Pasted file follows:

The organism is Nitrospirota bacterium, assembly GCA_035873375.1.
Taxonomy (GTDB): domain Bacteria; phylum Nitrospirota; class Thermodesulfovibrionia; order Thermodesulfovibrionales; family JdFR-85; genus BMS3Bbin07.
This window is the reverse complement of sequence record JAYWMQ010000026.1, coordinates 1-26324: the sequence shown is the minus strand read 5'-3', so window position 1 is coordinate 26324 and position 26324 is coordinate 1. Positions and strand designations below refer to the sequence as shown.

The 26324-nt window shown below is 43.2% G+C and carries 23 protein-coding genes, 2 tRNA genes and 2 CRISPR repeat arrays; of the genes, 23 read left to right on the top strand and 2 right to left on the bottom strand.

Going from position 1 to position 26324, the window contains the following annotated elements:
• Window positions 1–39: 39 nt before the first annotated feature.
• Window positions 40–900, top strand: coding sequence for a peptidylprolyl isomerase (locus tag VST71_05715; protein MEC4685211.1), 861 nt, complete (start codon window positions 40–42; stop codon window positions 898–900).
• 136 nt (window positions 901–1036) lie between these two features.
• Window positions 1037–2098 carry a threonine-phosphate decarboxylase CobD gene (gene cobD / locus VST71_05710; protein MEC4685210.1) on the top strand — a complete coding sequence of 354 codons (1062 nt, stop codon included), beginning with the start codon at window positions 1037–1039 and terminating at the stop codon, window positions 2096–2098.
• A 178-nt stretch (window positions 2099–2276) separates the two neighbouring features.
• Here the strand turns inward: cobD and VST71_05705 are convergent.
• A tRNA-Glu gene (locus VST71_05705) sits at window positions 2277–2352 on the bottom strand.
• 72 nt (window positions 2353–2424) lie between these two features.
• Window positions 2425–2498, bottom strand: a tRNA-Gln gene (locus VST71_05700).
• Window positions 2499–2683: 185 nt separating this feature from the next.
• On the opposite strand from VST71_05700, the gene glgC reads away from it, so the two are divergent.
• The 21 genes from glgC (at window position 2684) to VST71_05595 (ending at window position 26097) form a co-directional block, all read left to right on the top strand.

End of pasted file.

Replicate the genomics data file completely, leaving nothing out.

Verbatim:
The organism is Nitrospirota bacterium, assembly GCA_035873375.1.
Taxonomy (GTDB): domain Bacteria; phylum Nitrospirota; class Thermodesulfovibrionia; order Thermodesulfovibrionales; family JdFR-85; genus BMS3Bbin07.
This window is the reverse complement of sequence record JAYWMQ010000026.1, coordinates 1-26324: the sequence shown is the minus strand read 5'-3', so window position 1 is coordinate 26324 and position 26324 is coordinate 1. Positions and strand designations below refer to the sequence as shown.

The 26324-nt window shown below is 43.2% G+C and carries 23 protein-coding genes, 2 tRNA genes and 2 CRISPR repeat arrays; of the genes, 23 read left to right on the top strand and 2 right to left on the bottom strand.

Going from position 1 to position 26324, the window contains the following annotated elements:
• Window positions 1–39: 39 nt before the first annotated feature.
• Window positions 40–900, top strand: coding sequence for a peptidylprolyl isomerase (locus tag VST71_05715; protein MEC4685211.1), 861 nt, complete (start codon window positions 40–42; stop codon window positions 898–900).
• 136 nt (window positions 901–1036) lie between these two features.
• Window positions 1037–2098 carry a threonine-phosphate decarboxylase CobD gene (gene cobD / locus VST71_05710; protein MEC4685210.1) on the top strand — a complete coding sequence of 354 codons (1062 nt, stop codon included), beginning with the start codon at window positions 1037–1039 and terminating at the stop codon, window positions 2096–2098.
• A 178-nt stretch (window positions 2099–2276) separates the two neighbouring features.
• Here the strand turns inward: cobD and VST71_05705 are convergent.
• A tRNA-Glu gene (locus VST71_05705) sits at window positions 2277–2352 on the bottom strand.
• 72 nt (window positions 2353–2424) lie between these two features.
• Window positions 2425–2498, bottom strand: a tRNA-Gln gene (locus VST71_05700).
• Window positions 2499–2683: 185 nt separating this feature from the next.
• On the opposite strand from VST71_05700, the gene glgC reads away from it, so the two are divergent.
• The 21 genes from glgC (at window position 2684) to VST71_05595 (ending at window position 26097) form a co-directional block, all read left to right on the top strand.